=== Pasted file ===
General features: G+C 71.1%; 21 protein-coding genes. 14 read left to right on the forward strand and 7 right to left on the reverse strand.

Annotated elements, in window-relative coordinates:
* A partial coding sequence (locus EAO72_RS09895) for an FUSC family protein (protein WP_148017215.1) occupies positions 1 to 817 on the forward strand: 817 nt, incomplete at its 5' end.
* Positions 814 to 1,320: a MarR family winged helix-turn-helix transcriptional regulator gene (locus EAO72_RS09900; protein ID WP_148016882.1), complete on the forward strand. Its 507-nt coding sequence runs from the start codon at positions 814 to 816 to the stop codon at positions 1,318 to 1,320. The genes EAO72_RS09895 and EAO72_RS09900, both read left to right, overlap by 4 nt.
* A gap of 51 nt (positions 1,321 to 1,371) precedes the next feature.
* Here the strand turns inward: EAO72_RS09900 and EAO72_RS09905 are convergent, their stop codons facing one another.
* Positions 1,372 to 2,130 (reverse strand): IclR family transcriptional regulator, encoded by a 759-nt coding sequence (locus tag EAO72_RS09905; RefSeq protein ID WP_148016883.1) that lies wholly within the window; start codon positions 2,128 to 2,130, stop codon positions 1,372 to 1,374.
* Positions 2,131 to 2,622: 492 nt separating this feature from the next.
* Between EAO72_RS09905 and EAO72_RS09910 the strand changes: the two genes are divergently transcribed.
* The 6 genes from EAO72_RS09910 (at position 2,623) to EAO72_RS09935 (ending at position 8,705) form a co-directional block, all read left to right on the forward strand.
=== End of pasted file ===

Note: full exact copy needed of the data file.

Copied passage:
General features: G+C 71.1%; 21 protein-coding genes. 14 read left to right on the forward strand and 7 right to left on the reverse strand.

Annotated elements, in window-relative coordinates:
* A partial coding sequence (locus EAO72_RS09895) for an FUSC family protein (protein WP_148017215.1) occupies positions 1 to 817 on the forward strand: 817 nt, incomplete at its 5' end.
* Positions 814 to 1,320: a MarR family winged helix-turn-helix transcriptional regulator gene (locus EAO72_RS09900; protein ID WP_148016882.1), complete on the forward strand. Its 507-nt coding sequence runs from the start codon at positions 814 to 816 to the stop codon at positions 1,318 to 1,320. The genes EAO72_RS09895 and EAO72_RS09900, both read left to right, overlap by 4 nt.
* A gap of 51 nt (positions 1,321 to 1,371) precedes the next feature.
* Here the strand turns inward: EAO72_RS09900 and EAO72_RS09905 are convergent, their stop codons facing one another.
* Positions 1,372 to 2,130 (reverse strand): IclR family transcriptional regulator, encoded by a 759-nt coding sequence (locus tag EAO72_RS09905; RefSeq protein ID WP_148016883.1) that lies wholly within the window; start codon positions 2,128 to 2,130, stop codon positions 1,372 to 1,374.
* Positions 2,131 to 2,622: 492 nt separating this feature from the next.
* Between EAO72_RS09905 and EAO72_RS09910 the strand changes: the two genes are divergently transcribed.
* The 6 genes from EAO72_RS09910 (at position 2,623) to EAO72_RS09935 (ending at position 8,705) form a co-directional block, all read left to right on the forward strand.